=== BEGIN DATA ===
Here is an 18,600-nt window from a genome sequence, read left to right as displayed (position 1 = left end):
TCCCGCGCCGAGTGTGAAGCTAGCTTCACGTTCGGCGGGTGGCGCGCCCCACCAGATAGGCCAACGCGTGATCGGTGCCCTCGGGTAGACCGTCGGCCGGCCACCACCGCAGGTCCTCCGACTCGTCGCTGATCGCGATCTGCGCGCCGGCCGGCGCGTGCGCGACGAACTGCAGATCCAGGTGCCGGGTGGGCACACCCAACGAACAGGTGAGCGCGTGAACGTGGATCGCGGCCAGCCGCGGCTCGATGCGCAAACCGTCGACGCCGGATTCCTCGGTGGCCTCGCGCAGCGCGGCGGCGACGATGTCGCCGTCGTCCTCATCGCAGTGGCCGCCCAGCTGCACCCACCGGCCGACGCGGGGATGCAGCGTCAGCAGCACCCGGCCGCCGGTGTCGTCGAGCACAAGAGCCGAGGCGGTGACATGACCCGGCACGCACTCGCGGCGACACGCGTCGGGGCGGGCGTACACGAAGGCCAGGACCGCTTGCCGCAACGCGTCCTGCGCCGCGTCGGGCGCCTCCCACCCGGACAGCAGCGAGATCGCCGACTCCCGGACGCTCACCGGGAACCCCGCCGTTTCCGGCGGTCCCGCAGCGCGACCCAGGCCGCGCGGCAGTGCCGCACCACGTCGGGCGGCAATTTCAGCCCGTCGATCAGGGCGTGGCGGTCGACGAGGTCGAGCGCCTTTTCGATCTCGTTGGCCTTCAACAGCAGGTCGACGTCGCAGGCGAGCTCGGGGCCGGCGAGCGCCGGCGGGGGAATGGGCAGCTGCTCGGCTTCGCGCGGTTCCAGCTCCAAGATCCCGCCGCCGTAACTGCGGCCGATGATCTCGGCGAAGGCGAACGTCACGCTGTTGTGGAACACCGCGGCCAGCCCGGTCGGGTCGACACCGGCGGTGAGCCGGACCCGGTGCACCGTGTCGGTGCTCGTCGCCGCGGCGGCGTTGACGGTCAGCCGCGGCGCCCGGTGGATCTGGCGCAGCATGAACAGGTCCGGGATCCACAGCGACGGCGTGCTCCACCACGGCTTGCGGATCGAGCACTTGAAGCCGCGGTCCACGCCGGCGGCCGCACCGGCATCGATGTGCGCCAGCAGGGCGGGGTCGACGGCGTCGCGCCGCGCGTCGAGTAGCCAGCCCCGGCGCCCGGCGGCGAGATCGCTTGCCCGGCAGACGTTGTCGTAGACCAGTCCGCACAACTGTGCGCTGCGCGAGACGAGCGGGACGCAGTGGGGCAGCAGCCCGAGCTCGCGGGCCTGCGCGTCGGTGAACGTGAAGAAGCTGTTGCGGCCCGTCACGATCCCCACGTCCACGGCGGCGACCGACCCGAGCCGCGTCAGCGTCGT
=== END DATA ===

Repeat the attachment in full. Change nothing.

Here is an 18,600-nt window from a genome sequence, read left to right as displayed (position 1 = left end):
TCCCGCGCCGAGTGTGAAGCTAGCTTCACGTTCGGCGGGTGGCGCGCCCCACCAGATAGGCCAACGCGTGATCGGTGCCCTCGGGTAGACCGTCGGCCGGCCACCACCGCAGGTCCTCCGACTCGTCGCTGATCGCGATCTGCGCGCCGGCCGGCGCGTGCGCGACGAACTGCAGATCCAGGTGCCGGGTGGGCACACCCAACGAACAGGTGAGCGCGTGAACGTGGATCGCGGCCAGCCGCGGCTCGATGCGCAAACCGTCGACGCCGGATTCCTCGGTGGCCTCGCGCAGCGCGGCGGCGACGATGTCGCCGTCGTCCTCATCGCAGTGGCCGCCCAGCTGCACCCACCGGCCGACGCGGGGATGCAGCGTCAGCAGCACCCGGCCGCCGGTGTCGTCGAGCACAAGAGCCGAGGCGGTGACATGACCCGGCACGCACTCGCGGCGACACGCGTCGGGGCGGGCGTACACGAAGGCCAGGACCGCTTGCCGCAACGCGTCCTGCGCCGCGTCGGGCGCCTCCCACCCGGACAGCAGCGAGATCGCCGACTCCCGGACGCTCACCGGGAACCCCGCCGTTTCCGGCGGTCCCGCAGCGCGACCCAGGCCGCGCGGCAGTGCCGCACCACGTCGGGCGGCAATTTCAGCCCGTCGATCAGGGCGTGGCGGTCGACGAGGTCGAGCGCCTTTTCGATCTCGTTGGCCTTCAACAGCAGGTCGACGTCGCAGGCGAGCTCGGGGCCGGCGAGCGCCGGCGGGGGAATGGGCAGCTGCTCGGCTTCGCGCGGTTCCAGCTCCAAGATCCCGCCGCCGTAACTGCGGCCGATGATCTCGGCGAAGGCGAACGTCACGCTGTTGTGGAACACCGCGGCCAGCCCGGTCGGGTCGACACCGGCGGTGAGCCGGACCCGGTGCACCGTGTCGGTGCTCGTCGCCGCGGCGGCGTTGACGGTCAGCCGCGGCGCCCGGTGGATCTGGCGCAGCATGAACAGGTCCGGGATCCACAGCGACGGCGTGCTCCACCACGGCTTGCGGATCGAGCACTTGAAGCCGCGGTCCACGCCGGCGGCCGCACCGGCATCGATGTGCGCCAGCAGGGCGGGGTCGACGGCGTCGCGCCGCGCGTCGAGTAGCCAGCCCCGGCGCCCGGCGGCGAGATCGCTTGCCCGGCAGACGTTGTCGTAGACCAGTCCGCACAACTGTGCGCTGCGCGAGACGAGCGGGACGCAGTGGGGCAGCAGCCCGAGCTCGCGGGCCTGCGCGTCGGTGAACGTGAAGAAGCTGTTGCGGCCCGTCACGATCCCCACGTCCACGGCGGCGACCGACCCGAGCCGCGTCAGCGTCGT